Absentee mail-in ballot data shows 4,000 ballots not counted due to failed requirements

Absentee mail-in ballot data shows 4,000 ballots not counted due to failed requirements

COLUMBIA, S.C. (WIS) - More than 4,000 votes in South Carolina weren’t counted in the 2020 General Election because of voter error.

The vast majority were missing a witness signature.

The South Carolina State Election Commission sent WIS two data sets on uncounted ballots due to voters failing to meet the mail-in requirements. These included not having a witness signature, failing to sign the voter oath, and failing to mail the ballot back in time.

The data sets are from the 2016 and 2020 General Elections.

Here’s a quick breakdown of what the 2020 election shows:

  • In total, 4,371 mail-in absentee ballots were not counted
  • Of that number, 3,127 ballots were missing a witness signature
  • 462 ballots did not have the voter’s oath signed
  • The remaining 782 were not returned on time

The number of ballots that were not counted climbed by 1,417 over 2016 (2,954 ballots).

However, the percentage of ballots that were not counted dropped in 2020.

The South Carolina Election Commission reports that in 2016, 133,000 absentee by mail ballots were returned, with 2,954 not counted. That represents 2.2% of the ballots.

2016-11-08 Attention Reason Statistics by WIS Digital News Staff on Scribd

In 2020, 441,000 absentee by mail ballots were returned with 4,371 not counted. That represents 0.9% of the ballots.

State Election Commission Director of Public Information Chris Whitmire said the improved percentages were in part due to the high-profile coverage of South Carolina’s witness signature requirement.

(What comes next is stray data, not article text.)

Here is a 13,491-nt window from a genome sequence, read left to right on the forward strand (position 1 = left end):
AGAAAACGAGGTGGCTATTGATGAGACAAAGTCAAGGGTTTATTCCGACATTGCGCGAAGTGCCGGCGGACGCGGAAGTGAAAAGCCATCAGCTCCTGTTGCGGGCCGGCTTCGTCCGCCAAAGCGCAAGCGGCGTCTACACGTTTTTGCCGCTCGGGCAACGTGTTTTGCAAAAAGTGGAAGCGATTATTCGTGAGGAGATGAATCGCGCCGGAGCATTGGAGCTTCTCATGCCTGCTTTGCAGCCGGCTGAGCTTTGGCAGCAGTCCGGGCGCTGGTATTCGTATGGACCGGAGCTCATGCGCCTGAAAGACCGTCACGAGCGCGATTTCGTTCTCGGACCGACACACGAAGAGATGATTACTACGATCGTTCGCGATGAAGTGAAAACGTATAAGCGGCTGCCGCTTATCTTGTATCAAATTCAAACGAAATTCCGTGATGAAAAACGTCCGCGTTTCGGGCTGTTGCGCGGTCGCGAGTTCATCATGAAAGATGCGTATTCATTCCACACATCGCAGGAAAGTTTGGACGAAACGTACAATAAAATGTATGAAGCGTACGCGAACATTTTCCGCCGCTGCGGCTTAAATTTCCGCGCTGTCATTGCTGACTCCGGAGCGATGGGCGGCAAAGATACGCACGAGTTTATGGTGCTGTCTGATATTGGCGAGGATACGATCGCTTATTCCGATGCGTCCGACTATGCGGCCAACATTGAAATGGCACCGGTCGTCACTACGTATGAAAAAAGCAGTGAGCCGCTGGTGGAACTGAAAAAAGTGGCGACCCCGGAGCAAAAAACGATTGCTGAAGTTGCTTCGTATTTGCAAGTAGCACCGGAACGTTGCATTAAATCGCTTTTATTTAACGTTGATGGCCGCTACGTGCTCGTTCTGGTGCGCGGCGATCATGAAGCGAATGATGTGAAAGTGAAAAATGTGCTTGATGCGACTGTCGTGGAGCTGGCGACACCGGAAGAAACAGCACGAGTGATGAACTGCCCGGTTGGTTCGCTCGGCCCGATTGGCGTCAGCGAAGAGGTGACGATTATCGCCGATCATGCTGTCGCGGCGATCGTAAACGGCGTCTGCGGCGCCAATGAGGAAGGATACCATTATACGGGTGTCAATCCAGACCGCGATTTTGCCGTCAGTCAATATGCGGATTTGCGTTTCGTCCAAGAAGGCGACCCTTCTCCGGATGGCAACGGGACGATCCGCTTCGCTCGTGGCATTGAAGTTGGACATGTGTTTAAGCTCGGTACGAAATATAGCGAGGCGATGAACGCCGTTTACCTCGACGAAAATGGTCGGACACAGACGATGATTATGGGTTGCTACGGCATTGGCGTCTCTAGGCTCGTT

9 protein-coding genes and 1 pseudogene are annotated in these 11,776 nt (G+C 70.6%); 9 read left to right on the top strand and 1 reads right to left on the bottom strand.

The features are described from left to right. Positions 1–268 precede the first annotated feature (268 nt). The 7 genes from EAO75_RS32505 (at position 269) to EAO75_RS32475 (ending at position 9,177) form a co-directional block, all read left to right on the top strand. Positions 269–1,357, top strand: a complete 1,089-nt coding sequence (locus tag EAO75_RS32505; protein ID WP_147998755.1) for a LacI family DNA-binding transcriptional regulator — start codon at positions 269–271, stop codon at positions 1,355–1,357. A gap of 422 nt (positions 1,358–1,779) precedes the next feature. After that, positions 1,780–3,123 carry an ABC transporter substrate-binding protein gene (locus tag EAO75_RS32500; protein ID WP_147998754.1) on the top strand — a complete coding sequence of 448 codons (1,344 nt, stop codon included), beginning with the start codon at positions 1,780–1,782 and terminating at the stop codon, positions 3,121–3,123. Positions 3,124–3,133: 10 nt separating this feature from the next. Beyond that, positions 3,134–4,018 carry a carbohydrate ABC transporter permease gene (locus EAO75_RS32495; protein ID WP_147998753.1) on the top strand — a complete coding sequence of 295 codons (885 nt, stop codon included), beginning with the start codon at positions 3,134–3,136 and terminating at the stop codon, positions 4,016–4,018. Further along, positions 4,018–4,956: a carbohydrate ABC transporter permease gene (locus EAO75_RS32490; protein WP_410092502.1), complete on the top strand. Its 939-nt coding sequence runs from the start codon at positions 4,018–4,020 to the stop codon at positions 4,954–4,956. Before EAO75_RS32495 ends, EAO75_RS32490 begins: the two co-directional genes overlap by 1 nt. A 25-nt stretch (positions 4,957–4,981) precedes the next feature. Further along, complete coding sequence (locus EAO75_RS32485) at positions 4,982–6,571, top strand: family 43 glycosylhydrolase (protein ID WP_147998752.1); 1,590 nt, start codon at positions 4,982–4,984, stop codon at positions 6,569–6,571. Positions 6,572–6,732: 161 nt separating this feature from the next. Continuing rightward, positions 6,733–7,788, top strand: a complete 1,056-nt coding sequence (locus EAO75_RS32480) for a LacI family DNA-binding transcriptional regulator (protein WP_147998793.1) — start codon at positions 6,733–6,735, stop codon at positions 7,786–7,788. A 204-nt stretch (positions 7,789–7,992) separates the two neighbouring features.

A series of court decisions contradicted each other through the early fall before the U.S. Supreme Court ruled the witness signature requirement could remain in early October.

“Never before has so much attention been placed on this rule. I think that has had a positive effect overall,” Whitmire said.

He went on to state: “They knew about it because everybody was talking about it.”

The percentage of ballots without a witness signature dropped from 1.18% in 2016 to 0.7% in 2020.

ACLU South Carolina Legal Director Susan Dunn acknowledged the attention on the witness signature requirement improved public understanding.

However, she expressed frustration with the witness signature requirement.

“We don’t believe that it adds anything to the integrity of the ballot, and there it’s really unfortunate 3,000 people lost their vote when these were otherwise valid votes,” she said.

She went on to state: “Any vote that’s lost for a stupid reason is just not anything the state can really justify.”

League of Women Voters South Carolina Vice President Lynn Teague said the league would like to see a way for voters to “cure” or fix their ballots.

However, she did express relief with the falling percentages.

“We were very concerned all along that the ongoing court actions, while we felt they were necessary, would confuse voters so much that the percentage might go up,” she said.

Whitmire said the commission did not have a stance on witness signatures, and that it was an issue for lawmakers.

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